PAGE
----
Intel on Tuesday reported a sharp drop in revenue and profit for the first quarter, but the company’s CEO said the PC industry is showing signs of recovery.
“We believe PC sales bottomed out during the first quarter and that the industry is returning to normal seasonal patterns,” Paul Otellini, Intel’s president and CEO, said in a statement.
The company did not provide guidance for future quarters, however, citing continued economic uncertainty.
Revenue for the quarter, ended March 28, was US$7.1 billion, down 26 percent from the first quarter of 2008 but still slightly ahead of analyst estimates, according to Thomson Reuters.
Net income was $647 million, down 55 percent year-over-year, with earnings per share of $0.11. That too was ahead of expectations; analysts had predicted earnings of just $0.03 per share. Intel said some restructuring and asset impairment charges had been lower than expected.
After riding a surge in popularity of netbooks, Intel saw revenue from its Atom microprocessors and chipsets drop sequentially. Atom sales fell 27 percent during the quarter to $219 million, Intel said.
The company saw important trends in the PC market that show order patterns reaching normal levels, Otellini said. Desktop sales bottomed first, but reached normal levels in early February. The desktop inventory was not excessive and cleared quickly.
In contrast, it took a longer time for consumer laptop demand to reach normal patterns as the backlog was much larger. That hurt Intel’s revenue as chip supply for laptops stagnated until the excess inventory was cleared out, Otellini said.
Revenue from netbook chips was also stymied as a result of excess inventory, Otellini said. The inventory has now cleared and Atom sales should continue to grow, which could be an incremental revenue opportunity for Intel.
Demand for enterprise laptops slowed during the entire quarter due to constrained budgets and reduced spending by companies, Otellini said. However, demand could increase as the end of the three-year upgrade cycle for enterprise laptops approaches.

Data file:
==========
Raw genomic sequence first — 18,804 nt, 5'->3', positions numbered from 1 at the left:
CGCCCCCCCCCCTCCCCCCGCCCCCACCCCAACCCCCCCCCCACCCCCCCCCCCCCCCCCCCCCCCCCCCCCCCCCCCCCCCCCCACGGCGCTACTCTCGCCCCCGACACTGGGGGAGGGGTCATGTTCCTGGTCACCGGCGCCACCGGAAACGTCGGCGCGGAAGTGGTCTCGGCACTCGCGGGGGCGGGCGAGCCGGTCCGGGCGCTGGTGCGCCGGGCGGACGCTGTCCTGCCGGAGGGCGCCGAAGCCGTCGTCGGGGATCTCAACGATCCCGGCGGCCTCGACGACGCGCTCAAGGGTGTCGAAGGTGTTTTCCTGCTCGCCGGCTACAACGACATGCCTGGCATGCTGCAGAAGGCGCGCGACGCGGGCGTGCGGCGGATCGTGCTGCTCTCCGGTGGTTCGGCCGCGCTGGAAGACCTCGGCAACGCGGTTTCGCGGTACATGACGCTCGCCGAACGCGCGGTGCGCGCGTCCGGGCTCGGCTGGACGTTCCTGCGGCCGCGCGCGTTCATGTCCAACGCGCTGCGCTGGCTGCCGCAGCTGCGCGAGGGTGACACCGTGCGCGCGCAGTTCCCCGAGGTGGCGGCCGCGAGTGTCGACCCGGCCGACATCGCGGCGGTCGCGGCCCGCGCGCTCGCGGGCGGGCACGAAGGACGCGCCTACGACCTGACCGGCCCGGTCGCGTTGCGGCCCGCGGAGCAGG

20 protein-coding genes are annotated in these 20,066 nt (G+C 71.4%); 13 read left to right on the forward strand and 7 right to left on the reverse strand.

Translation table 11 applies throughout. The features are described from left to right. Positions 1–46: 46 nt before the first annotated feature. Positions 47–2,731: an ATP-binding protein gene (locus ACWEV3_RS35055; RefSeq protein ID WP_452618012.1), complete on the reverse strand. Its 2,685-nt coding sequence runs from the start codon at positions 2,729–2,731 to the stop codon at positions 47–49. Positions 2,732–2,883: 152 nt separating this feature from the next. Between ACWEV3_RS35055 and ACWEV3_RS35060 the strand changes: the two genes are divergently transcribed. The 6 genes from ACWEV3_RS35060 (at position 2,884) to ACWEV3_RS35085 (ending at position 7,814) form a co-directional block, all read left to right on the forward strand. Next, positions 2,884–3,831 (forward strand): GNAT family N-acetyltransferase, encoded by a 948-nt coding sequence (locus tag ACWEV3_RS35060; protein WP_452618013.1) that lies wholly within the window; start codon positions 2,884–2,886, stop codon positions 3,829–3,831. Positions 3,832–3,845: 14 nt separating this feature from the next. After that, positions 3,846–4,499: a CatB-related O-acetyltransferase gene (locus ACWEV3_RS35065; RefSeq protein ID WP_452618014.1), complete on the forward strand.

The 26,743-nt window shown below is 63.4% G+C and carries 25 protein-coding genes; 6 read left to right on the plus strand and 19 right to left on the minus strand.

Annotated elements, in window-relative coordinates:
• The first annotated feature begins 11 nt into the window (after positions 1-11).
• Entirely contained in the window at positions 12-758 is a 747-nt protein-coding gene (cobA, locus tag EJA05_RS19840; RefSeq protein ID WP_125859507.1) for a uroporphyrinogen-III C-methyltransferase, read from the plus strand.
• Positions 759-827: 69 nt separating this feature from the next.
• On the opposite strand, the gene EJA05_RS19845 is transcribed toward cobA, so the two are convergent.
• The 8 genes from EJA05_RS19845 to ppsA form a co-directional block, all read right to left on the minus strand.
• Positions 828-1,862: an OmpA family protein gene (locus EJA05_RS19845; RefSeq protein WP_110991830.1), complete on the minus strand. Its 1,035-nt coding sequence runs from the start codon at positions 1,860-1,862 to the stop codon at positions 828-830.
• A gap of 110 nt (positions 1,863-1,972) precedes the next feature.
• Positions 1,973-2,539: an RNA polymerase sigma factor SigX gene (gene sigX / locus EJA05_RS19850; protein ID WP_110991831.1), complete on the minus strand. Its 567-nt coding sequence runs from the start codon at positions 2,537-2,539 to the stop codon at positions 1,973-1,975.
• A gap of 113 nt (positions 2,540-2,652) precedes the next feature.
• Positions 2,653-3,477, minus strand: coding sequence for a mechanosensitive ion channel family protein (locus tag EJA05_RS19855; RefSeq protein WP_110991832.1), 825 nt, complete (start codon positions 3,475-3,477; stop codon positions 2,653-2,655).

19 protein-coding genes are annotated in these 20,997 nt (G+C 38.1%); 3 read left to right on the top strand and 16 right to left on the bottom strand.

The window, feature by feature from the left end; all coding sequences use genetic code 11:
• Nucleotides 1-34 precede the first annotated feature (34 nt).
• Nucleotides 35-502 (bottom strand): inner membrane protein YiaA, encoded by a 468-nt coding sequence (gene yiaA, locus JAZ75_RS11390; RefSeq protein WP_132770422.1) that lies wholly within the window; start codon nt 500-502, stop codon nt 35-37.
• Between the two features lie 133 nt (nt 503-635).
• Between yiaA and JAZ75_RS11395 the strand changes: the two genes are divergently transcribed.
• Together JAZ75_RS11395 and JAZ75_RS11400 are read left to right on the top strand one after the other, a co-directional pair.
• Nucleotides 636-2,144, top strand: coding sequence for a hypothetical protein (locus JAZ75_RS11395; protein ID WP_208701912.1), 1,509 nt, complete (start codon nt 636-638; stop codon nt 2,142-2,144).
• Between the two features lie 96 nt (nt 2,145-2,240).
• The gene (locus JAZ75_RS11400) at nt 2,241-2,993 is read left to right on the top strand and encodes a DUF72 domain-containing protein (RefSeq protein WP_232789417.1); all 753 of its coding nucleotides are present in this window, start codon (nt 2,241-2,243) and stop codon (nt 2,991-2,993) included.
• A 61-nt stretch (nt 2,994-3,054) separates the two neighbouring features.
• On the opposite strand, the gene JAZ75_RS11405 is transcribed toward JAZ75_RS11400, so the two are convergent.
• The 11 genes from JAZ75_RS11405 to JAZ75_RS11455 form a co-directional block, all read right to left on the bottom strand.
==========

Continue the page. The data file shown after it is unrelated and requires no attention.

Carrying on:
Overall laptop shipments are expected to reach normal patterns during this quarter, Otellini said.
Despite Intel’s rosy view of the market, one analyst saw some negatives.
Intel painted a picture of a PC industry on the path to growth again, but it will face challenges to grow its revenue and maintain profitability in 2009, wrote John Spooner, senior analyst at Technology Business Research, in a research note. Customers may choose PCs outfitted with low-priced chips like Atom and Celeron, which could deliver thin margins for Intel.
“The new realities of the market will exert considerable pressure on Intel’s processor average selling prices as end-customers, both businesses and consumers, look for the greatest bang for the buck when … they move to purchase new PCs,” he wrote.
Intel has adapted well to the recession, according to Otellini, through “disciplined execution and agility.” It launched new Nehalem server chips during the quarter, as well as new Atom chips, and revised its manufacturing road map with a faster shift to 32-nanometer production.
The server chip launch was significant as it was the single largest increase in server performance that Intel has delivered, Otellini said. Over 230 server designs from server makers are now ready to ship, he said. Intel expects to ship its 1 millionth chip based on the Nehalem microarchecture this week, which includes the Core i7 and Xeon 5500 Nehalem chips.